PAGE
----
Dove Hunting Ultimate Guide: Tips and Tactics for Bagging More Birds
Our ultimate guide to dove hunting success this September
Dove hunting is one of the most popular wingshooting sports in the U.S. Each season 1 million hunters spend 3 million days afield to shoot between 15 and 20 million mourning doves, according to U.S. Fish and Wildlife. And 40 of the lower 48 states have established dove hunting seasons. In Texas, where 250,000 people dove hunt, the opener might as well be a state-wide holiday. That’s because dove hunting is fun, relatively accessible, and doves make excellent table fare.
Finding access to dove hunting can range from easy to difficult depending on where you live. In states like Texas, the birds are abundant on many properties. If you don’t have your own property to hunt them on, there are public-land hunt to be had in the southern part of the state. You can also pay a day rate for as little as a $100 to go dove hunting in Texas. In other parts of the country birds and access can be sparse, but if you scout hard or have a few acres to plant a dove plot in the spring, there’s a good chance you can locate enough birds for a favorable shoot.
Finding doves and having access to them are the two main hurdles to clear, but there are a few more things to consider, like where to setup, which shotgun gauge to shoot, and managing hunting pressure. To have a prosperous dove season you need to take all of these variables into account and balance them equally. In our ultimate guide to dove hunting, we’ll cover the following. Read straight through, or click on a section to jump in.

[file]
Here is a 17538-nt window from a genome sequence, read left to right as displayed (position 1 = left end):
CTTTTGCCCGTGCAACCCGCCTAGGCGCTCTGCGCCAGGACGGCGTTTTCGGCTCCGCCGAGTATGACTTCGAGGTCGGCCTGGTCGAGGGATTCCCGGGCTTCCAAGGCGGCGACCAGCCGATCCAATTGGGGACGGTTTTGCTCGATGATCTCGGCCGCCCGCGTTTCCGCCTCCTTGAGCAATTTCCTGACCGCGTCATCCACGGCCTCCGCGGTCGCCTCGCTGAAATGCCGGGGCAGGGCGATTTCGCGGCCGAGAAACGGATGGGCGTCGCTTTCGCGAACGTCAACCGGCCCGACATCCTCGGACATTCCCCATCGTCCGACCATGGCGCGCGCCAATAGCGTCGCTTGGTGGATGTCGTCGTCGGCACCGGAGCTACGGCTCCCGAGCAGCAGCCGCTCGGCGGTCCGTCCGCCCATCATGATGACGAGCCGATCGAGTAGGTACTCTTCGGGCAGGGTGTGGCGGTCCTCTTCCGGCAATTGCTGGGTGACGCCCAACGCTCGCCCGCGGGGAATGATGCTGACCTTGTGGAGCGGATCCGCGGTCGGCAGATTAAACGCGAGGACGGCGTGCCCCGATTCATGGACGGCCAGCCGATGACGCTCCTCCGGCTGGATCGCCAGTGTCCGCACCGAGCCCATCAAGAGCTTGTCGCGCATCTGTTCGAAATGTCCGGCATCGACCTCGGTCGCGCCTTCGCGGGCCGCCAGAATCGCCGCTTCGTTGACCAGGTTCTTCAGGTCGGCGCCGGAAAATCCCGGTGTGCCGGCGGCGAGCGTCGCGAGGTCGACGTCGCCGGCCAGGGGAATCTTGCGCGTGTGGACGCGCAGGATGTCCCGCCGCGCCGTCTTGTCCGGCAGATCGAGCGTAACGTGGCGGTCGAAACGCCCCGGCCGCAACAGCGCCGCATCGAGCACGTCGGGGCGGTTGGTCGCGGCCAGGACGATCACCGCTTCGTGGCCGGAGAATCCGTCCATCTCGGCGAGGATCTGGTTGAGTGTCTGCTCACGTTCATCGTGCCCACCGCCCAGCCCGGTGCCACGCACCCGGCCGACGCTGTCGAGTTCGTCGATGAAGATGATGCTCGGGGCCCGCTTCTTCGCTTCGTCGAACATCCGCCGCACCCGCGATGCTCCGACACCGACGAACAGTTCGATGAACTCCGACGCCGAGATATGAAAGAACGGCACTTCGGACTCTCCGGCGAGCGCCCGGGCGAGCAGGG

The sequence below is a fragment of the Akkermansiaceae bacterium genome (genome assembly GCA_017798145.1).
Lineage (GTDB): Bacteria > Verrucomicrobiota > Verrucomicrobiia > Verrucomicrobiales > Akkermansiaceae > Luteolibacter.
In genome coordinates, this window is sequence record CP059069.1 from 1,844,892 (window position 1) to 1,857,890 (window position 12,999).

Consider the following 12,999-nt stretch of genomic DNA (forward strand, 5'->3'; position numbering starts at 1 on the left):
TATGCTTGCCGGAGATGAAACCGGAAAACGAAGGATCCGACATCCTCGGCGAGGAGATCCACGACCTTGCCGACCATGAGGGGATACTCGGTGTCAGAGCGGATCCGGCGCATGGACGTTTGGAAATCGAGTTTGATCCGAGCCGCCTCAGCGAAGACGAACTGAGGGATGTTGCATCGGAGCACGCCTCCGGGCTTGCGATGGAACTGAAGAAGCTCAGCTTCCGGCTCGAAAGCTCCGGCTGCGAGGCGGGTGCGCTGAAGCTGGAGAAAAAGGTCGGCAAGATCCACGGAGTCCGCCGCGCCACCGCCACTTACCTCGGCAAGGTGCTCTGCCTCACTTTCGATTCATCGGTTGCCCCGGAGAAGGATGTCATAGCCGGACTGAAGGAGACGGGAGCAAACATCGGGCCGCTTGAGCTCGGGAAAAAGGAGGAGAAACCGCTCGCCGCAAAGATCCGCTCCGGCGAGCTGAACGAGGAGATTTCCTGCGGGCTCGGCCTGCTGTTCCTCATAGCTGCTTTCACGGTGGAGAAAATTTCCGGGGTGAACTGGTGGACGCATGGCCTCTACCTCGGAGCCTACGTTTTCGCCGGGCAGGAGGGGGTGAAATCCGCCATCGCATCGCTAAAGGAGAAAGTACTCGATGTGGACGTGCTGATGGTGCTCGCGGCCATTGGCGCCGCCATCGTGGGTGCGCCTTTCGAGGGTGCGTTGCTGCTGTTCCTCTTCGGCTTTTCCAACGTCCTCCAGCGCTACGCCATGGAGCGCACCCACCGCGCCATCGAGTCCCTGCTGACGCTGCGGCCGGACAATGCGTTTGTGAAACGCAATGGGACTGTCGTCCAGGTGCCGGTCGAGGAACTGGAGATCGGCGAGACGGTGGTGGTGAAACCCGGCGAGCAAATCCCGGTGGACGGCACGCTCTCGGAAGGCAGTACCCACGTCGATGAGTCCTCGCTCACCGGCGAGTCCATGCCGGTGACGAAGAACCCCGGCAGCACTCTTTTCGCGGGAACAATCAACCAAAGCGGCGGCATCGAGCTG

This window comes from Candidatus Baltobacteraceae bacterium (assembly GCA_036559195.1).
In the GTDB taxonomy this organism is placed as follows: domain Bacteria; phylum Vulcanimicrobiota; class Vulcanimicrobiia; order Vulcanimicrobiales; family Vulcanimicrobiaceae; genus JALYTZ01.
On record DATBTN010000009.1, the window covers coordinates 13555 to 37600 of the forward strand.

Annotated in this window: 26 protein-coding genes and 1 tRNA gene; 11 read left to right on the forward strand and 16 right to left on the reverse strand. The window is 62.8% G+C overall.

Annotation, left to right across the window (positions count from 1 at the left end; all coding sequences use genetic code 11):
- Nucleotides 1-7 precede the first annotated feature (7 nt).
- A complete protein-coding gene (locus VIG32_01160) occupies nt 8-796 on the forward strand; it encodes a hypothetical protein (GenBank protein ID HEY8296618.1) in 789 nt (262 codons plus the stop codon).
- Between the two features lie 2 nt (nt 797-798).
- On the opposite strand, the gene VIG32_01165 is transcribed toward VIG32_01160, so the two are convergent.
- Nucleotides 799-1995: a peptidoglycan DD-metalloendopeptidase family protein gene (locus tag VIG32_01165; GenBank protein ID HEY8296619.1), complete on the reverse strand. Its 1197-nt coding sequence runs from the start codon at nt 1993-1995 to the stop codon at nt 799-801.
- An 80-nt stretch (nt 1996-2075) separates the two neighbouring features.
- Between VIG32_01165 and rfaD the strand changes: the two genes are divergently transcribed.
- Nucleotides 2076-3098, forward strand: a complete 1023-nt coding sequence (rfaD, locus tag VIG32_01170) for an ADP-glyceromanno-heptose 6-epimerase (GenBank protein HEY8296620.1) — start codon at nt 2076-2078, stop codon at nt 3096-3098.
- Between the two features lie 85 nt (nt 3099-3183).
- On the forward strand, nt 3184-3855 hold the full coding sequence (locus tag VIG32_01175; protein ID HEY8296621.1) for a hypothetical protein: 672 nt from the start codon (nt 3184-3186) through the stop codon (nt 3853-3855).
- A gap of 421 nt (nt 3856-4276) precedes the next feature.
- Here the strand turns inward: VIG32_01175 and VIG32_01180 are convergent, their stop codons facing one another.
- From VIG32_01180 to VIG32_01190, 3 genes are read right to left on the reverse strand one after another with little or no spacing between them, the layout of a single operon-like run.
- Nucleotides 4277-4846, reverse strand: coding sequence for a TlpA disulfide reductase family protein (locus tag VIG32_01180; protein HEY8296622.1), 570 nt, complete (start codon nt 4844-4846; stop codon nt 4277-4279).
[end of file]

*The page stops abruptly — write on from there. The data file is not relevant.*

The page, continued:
- How to Find Doves
- How to Plant Your Own Dove Field
- How to Set Up on a Dove Hunt
- Dove Hunting Decoys
- Dove Shooting Tips
- Dove Hunting Shotguns, Chokes, and Loads
- Managing Dove Hunting Pressure
- Hunting the Late Season
1. How to Find Doves
Locating doves in late August is paramount. Plenty of hunters will simply show up to a sunflower patch on the dove opener and expect to shoot 15 birds. Get an edge on the competition by scouting several locations in the days leading up to Sept. 1. This is critical especially if you hunt public land, but it’s also worth finding private, fresh-cut agricultural fields. When you find birds on private land, knock on doors and ask for permission to hunt. Look for recently burned wheat fields and fields that have been disced.
Water sources, gravel roads (more on this later), and power lines are also good places to find birds. Doves must drink, they use grit to properly digest their food, and perch on the lines. If all three elements exist in one location, you’re likely to find good numbers of doves.
Once you locate the birds, don’t just call it good. Spend time studying their flight lines, that way you can get under the birds before the flight begins on opening day (you may have to arrive several hours before legal shooting time on public land to claim your spot). — J.G., M.P.
Natural Food Sources Are a Good Place to Locate Doves
Given the chance, doves will concentrate on natural foods such as foxtail, ragweed, wild sunflowers, and any native grass that carries a head of small seeds.